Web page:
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Unformatted text preview: Fourier series Generalizations Applications Chapter 11: Fourier Series Sections 1  5 Chapter 11: Fourier Series Fourier series Generalizations Applications Definition Convergence 1. Fourier series We saw before that the set of functions { 1 , cos( x ) , sin( x ), cos(2 x ) , sin(2 x ) , , cos( mx ) , sin( mx ) , } , where m is a nonnegative integer, forms a complete orthogonal basis of the space of square integrable functions on [ , ]. This means that we can define the Fourier series of any square integrable function on [ , ] as f ( x ) = a + n =1 [ a n cos( nx ) + b n sin( nx )] , where a = 1 2  f ( x ) dx and, for n 1, a n = 1  f ( x ) cos( nx ) dx and b n = 1  f ( x ) sin( nx ) dx . Chapter 11: Fourier Series Fourier series Generalizations Applications Definition Convergence Convergence of Fourier series If f is continuously differentiable on [ , ] except at possibly a finite number of points where it has a lefthand and a righthand derivative, then the partial sum f N ( x ) = a + N n =1 [ a n cos( nx ) + b n sin( nx )] with the a i defined above, converges to f ( x ) as N if f is continuous at x . At a point of discontinuity , the Fourier series converges towards...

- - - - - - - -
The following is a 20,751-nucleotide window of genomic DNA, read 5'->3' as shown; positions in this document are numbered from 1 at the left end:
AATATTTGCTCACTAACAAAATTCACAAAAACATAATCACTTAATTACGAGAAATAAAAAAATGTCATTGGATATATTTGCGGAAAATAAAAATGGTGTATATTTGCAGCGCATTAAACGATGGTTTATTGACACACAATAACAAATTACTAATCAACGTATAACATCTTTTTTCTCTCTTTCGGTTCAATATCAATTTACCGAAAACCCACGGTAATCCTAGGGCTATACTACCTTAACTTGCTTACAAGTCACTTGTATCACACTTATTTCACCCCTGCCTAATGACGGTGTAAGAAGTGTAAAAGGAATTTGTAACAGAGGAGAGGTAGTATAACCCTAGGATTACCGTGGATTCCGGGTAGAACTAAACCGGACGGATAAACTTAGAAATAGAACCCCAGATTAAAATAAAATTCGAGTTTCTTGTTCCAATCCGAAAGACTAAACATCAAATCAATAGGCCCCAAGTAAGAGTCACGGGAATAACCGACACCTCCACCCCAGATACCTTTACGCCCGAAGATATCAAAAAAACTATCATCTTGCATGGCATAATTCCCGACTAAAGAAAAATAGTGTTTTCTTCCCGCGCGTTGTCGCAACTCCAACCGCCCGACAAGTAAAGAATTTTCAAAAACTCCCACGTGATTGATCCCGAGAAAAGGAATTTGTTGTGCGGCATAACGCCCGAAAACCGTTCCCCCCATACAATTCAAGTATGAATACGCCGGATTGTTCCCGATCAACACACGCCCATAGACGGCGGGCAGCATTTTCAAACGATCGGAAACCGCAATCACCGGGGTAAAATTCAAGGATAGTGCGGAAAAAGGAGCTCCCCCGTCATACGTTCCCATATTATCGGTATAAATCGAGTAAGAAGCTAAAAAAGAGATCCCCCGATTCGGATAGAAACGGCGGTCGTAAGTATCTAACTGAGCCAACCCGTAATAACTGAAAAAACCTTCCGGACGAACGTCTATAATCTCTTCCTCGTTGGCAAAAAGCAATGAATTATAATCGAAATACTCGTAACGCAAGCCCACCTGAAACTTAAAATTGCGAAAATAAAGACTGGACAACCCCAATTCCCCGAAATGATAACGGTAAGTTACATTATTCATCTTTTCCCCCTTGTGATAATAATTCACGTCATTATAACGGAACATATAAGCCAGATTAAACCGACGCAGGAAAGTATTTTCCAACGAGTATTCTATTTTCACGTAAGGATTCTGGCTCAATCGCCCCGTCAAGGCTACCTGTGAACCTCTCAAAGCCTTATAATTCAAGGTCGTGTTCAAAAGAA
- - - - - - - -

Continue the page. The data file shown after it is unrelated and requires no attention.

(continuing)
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This note was uploaded on 12/01/2009 for the course MATH 322 taught by Professor Staff during the Spring '08 term at University of Arizona Tucson.
 Spring '08
 STAFF
 Math, Fourier Series

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